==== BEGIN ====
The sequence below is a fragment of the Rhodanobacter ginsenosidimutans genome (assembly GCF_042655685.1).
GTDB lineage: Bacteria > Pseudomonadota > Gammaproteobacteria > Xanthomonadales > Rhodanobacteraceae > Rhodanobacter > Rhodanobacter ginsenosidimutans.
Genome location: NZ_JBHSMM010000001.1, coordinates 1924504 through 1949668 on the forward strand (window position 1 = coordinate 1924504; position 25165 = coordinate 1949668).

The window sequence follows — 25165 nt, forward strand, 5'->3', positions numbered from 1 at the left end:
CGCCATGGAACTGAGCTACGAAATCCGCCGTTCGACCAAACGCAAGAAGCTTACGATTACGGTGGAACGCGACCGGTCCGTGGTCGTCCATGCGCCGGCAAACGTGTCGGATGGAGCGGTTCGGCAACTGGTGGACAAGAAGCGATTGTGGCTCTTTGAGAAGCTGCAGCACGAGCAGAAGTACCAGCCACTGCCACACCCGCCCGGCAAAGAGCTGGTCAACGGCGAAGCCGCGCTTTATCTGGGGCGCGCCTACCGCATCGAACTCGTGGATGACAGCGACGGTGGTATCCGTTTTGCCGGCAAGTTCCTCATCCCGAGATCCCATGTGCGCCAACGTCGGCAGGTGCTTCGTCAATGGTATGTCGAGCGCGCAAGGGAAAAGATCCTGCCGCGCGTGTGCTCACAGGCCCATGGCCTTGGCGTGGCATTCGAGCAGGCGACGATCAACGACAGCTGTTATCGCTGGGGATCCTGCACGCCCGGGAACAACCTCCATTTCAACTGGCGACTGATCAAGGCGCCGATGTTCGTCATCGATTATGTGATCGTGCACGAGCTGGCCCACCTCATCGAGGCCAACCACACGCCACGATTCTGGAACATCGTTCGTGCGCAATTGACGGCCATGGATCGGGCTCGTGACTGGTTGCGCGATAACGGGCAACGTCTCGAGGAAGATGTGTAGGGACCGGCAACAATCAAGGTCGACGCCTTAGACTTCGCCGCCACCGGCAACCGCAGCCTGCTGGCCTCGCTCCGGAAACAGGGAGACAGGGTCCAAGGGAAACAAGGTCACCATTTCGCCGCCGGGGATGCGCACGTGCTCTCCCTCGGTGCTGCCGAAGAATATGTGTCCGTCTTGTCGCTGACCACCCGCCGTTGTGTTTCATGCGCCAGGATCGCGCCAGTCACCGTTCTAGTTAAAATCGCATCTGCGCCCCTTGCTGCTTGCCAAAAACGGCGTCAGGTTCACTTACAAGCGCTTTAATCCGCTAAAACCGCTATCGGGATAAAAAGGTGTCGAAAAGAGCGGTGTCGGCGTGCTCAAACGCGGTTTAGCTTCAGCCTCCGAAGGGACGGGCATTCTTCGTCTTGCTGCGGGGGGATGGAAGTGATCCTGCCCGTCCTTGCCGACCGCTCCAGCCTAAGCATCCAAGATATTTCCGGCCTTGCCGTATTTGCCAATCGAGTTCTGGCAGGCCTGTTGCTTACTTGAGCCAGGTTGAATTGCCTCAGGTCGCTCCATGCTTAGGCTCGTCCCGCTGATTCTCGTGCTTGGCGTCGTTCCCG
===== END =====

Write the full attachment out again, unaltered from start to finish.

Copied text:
The sequence below is a fragment of the Rhodanobacter ginsenosidimutans genome (assembly GCF_042655685.1).
GTDB lineage: Bacteria > Pseudomonadota > Gammaproteobacteria > Xanthomonadales > Rhodanobacteraceae > Rhodanobacter > Rhodanobacter ginsenosidimutans.
Genome location: NZ_JBHSMM010000001.1, coordinates 1924504 through 1949668 on the forward strand (window position 1 = coordinate 1924504; position 25165 = coordinate 1949668).

The window sequence follows — 25165 nt, forward strand, 5'->3', positions numbered from 1 at the left end:
CGCCATGGAACTGAGCTACGAAATCCGCCGTTCGACCAAACGCAAGAAGCTTACGATTACGGTGGAACGCGACCGGTCCGTGGTCGTCCATGCGCCGGCAAACGTGTCGGATGGAGCGGTTCGGCAACTGGTGGACAAGAAGCGATTGTGGCTCTTTGAGAAGCTGCAGCACGAGCAGAAGTACCAGCCACTGCCACACCCGCCCGGCAAAGAGCTGGTCAACGGCGAAGCCGCGCTTTATCTGGGGCGCGCCTACCGCATCGAACTCGTGGATGACAGCGACGGTGGTATCCGTTTTGCCGGCAAGTTCCTCATCCCGAGATCCCATGTGCGCCAACGTCGGCAGGTGCTTCGTCAATGGTATGTCGAGCGCGCAAGGGAAAAGATCCTGCCGCGCGTGTGCTCACAGGCCCATGGCCTTGGCGTGGCATTCGAGCAGGCGACGATCAACGACAGCTGTTATCGCTGGGGATCCTGCACGCCCGGGAACAACCTCCATTTCAACTGGCGACTGATCAAGGCGCCGATGTTCGTCATCGATTATGTGATCGTGCACGAGCTGGCCCACCTCATCGAGGCCAACCACACGCCACGATTCTGGAACATCGTTCGTGCGCAATTGACGGCCATGGATCGGGCTCGTGACTGGTTGCGCGATAACGGGCAACGTCTCGAGGAAGATGTGTAGGGACCGGCAACAATCAAGGTCGACGCCTTAGACTTCGCCGCCACCGGCAACCGCAGCCTGCTGGCCTCGCTCCGGAAACAGGGAGACAGGGTCCAAGGGAAACAAGGTCACCATTTCGCCGCCGGGGATGCGCACGTGCTCTCCCTCGGTGCTGCCGAAGAATATGTGTCCGTCTTGTCGCTGACCACCCGCCGTTGTGTTTCATGCGCCAGGATCGCGCCAGTCACCGTTCTAGTTAAAATCGCATCTGCGCCCCTTGCTGCTTGCCAAAAACGGCGTCAGGTTCACTTACAAGCGCTTTAATCCGCTAAAACCGCTATCGGGATAAAAAGGTGTCGAAAAGAGCGGTGTCGGCGTGCTCAAACGCGGTTTAGCTTCAGCCTCCGAAGGGACGGGCATTCTTCGTCTTGCTGCGGGGGGATGGAAGTGATCCTGCCCGTCCTTGCCGACCGCTCCAGCCTAAGCATCCAAGATATTTCCGGCCTTGCCGTATTTGCCAATCGAGTTCTGGCAGGCCTGTTGCTTACTTGAGCCAGGTTGAATTGCCTCAGGTCGCTCCATGCTTAGGCTCGTCCCGCTGATTCTCGTGCTTGGCGTCGTTCCCG